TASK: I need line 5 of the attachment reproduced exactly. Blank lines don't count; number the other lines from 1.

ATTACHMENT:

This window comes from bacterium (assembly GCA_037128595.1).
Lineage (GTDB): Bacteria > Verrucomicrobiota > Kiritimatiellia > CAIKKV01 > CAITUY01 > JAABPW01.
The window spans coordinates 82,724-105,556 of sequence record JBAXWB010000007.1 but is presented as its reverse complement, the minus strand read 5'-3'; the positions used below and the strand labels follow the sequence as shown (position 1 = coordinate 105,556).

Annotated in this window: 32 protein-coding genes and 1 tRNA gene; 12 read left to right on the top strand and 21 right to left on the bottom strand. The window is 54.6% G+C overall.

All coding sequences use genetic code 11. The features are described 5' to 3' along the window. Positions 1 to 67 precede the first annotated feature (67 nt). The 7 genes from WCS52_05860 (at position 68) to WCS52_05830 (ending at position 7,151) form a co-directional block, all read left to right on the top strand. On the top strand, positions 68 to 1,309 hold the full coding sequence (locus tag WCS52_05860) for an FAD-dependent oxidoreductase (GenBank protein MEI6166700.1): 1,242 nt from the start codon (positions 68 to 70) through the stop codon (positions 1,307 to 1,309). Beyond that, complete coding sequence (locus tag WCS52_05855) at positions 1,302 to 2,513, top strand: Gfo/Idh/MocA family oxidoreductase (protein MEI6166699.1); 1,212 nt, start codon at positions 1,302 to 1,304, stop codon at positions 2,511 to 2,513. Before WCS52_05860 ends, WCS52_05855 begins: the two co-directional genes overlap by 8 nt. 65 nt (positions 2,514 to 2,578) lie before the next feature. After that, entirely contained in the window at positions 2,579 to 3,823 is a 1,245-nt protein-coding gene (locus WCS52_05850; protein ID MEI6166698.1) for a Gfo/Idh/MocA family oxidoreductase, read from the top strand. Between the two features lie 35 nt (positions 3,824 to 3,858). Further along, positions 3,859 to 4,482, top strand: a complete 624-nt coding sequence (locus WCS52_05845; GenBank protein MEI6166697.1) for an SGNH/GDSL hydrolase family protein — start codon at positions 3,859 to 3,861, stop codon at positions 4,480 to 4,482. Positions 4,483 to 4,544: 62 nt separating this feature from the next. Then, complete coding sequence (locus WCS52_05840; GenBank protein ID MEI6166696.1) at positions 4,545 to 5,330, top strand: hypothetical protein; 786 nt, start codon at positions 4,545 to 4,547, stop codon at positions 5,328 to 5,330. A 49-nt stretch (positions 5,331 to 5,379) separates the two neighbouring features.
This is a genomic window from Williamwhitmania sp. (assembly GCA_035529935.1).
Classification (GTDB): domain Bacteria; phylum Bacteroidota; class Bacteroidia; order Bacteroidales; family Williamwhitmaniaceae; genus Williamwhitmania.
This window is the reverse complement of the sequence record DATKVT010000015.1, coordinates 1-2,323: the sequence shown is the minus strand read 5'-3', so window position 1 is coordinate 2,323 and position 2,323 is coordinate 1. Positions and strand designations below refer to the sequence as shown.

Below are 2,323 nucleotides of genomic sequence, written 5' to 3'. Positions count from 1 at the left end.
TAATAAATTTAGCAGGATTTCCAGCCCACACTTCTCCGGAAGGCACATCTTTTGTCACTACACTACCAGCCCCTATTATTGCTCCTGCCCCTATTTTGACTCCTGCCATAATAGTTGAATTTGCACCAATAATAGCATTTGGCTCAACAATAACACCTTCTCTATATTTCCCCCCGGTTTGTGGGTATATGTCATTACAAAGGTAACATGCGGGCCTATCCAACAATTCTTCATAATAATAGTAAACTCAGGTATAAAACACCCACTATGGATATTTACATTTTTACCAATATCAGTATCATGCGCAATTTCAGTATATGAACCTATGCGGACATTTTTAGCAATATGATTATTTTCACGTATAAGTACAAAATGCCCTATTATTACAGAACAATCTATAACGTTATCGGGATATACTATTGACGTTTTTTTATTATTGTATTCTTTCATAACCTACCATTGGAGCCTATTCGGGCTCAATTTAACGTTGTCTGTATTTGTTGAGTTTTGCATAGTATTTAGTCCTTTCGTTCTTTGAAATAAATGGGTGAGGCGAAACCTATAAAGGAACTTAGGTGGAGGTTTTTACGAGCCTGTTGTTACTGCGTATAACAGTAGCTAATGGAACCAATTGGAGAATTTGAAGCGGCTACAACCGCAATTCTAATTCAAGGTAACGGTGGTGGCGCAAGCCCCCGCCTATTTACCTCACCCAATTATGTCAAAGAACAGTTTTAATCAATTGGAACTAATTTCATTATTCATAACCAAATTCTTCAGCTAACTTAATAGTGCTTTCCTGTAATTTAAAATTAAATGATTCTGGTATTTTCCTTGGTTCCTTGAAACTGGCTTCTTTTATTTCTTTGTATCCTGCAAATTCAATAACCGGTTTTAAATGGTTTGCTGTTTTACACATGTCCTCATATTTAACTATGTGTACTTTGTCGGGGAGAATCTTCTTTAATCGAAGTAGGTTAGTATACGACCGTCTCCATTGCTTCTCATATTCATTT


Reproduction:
All coding sequences use genetic code 11. The features are described 5' to 3' along the window. Positions 1 to 67 precede the first annotated feature (67 nt). The 7 genes from WCS52_05860 (at position 68) to WCS52_05830 (ending at position 7,151) form a co-directional block, all read left to right on the top strand. On the top strand, positions 68 to 1,309 hold the full coding sequence (locus tag WCS52_05860) for an FAD-dependent oxidoreductase (GenBank protein MEI6166700.1): 1,242 nt from the start codon (positions 68 to 70) through the stop codon (positions 1,307 to 1,309). Beyond that, complete coding sequence (locus tag WCS52_05855) at positions 1,302 to 2,513, top strand: Gfo/Idh/MocA family oxidoreductase (protein MEI6166699.1); 1,212 nt, start codon at positions 1,302 to 1,304, stop codon at positions 2,511 to 2,513. Before WCS52_05860 ends, WCS52_05855 begins: the two co-directional genes overlap by 8 nt. 65 nt (positions 2,514 to 2,578) lie before the next feature. After that, entirely contained in the window at positions 2,579 to 3,823 is a 1,245-nt protein-coding gene (locus WCS52_05850; protein ID MEI6166698.1) for a Gfo/Idh/MocA family oxidoreductase, read from the top strand. Between the two features lie 35 nt (positions 3,824 to 3,858). Further along, positions 3,859 to 4,482, top strand: a complete 624-nt coding sequence (locus WCS52_05845; GenBank protein MEI6166697.1) for an SGNH/GDSL hydrolase family protein — start codon at positions 3,859 to 3,861, stop codon at positions 4,480 to 4,482. Positions 4,483 to 4,544: 62 nt separating this feature from the next. Then, complete coding sequence (locus WCS52_05840; GenBank protein ID MEI6166696.1) at positions 4,545 to 5,330, top strand: hypothetical protein; 786 nt, start codon at positions 4,545 to 4,547, stop codon at positions 5,328 to 5,330. A 49-nt stretch (positions 5,331 to 5,379) separates the two neighbouring features.